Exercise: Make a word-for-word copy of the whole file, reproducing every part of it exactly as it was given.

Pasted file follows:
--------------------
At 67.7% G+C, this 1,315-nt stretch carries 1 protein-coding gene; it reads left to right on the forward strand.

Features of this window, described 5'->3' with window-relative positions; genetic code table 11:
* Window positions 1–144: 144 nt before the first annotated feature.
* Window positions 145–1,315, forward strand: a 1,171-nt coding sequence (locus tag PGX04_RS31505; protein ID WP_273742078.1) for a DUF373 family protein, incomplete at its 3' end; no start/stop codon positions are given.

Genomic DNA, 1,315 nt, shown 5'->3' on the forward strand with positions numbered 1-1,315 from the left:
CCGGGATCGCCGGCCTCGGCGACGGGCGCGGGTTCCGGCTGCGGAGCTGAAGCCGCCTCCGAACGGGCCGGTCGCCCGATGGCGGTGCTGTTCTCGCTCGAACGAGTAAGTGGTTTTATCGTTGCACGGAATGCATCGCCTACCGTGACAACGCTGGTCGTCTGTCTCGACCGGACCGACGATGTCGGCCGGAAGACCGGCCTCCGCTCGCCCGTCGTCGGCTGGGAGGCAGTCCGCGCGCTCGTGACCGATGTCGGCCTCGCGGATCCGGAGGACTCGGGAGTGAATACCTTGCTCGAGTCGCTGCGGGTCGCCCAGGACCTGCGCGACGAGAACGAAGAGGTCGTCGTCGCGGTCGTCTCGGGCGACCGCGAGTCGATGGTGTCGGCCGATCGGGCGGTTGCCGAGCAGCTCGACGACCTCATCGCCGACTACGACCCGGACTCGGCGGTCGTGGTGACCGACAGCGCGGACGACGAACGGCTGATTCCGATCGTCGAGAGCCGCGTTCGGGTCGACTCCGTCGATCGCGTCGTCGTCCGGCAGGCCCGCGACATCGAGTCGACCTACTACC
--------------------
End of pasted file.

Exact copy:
At 67.7% G+C, this 1,315-nt stretch carries 1 protein-coding gene; it reads left to right on the forward strand.

Features of this window, described 5'->3' with window-relative positions; genetic code table 11:
* Window positions 1–144: 144 nt before the first annotated feature.
* Window positions 145–1,315, forward strand: a 1,171-nt coding sequence (locus tag PGX04_RS31505; protein ID WP_273742078.1) for a DUF373 family protein, incomplete at its 3' end; no start/stop codon positions are given.

Genomic DNA, 1,315 nt, shown 5'->3' on the forward strand with positions numbered 1-1,315 from the left:
CCGGGATCGCCGGCCTCGGCGACGGGCGCGGGTTCCGGCTGCGGAGCTGAAGCCGCCTCCGAACGGGCCGGTCGCCCGATGGCGGTGCTGTTCTCGCTCGAACGAGTAAGTGGTTTTATCGTTGCACGGAATGCATCGCCTACCGTGACAACGCTGGTCGTCTGTCTCGACCGGACCGACGATGTCGGCCGGAAGACCGGCCTCCGCTCGCCCGTCGTCGGCTGGGAGGCAGTCCGCGCGCTCGTGACCGATGTCGGCCTCGCGGATCCGGAGGACTCGGGAGTGAATACCTTGCTCGAGTCGCTGCGGGTCGCCCAGGACCTGCGCGACGAGAACGAAGAGGTCGTCGTCGCGGTCGTCTCGGGCGACCGCGAGTCGATGGTGTCGGCCGATCGGGCGGTTGCCGAGCAGCTCGACGACCTCATCGCCGACTACGACCCGGACTCGGCGGTCGTGGTGACCGACAGCGCGGACGACGAACGGCTGATTCCGATCGTCGAGAGCCGCGTTCGGGTCGACTCCGTCGATCGCGTCGTCGTCCGGCAGGCCCGCGACATCGAGTCGACCTACTACC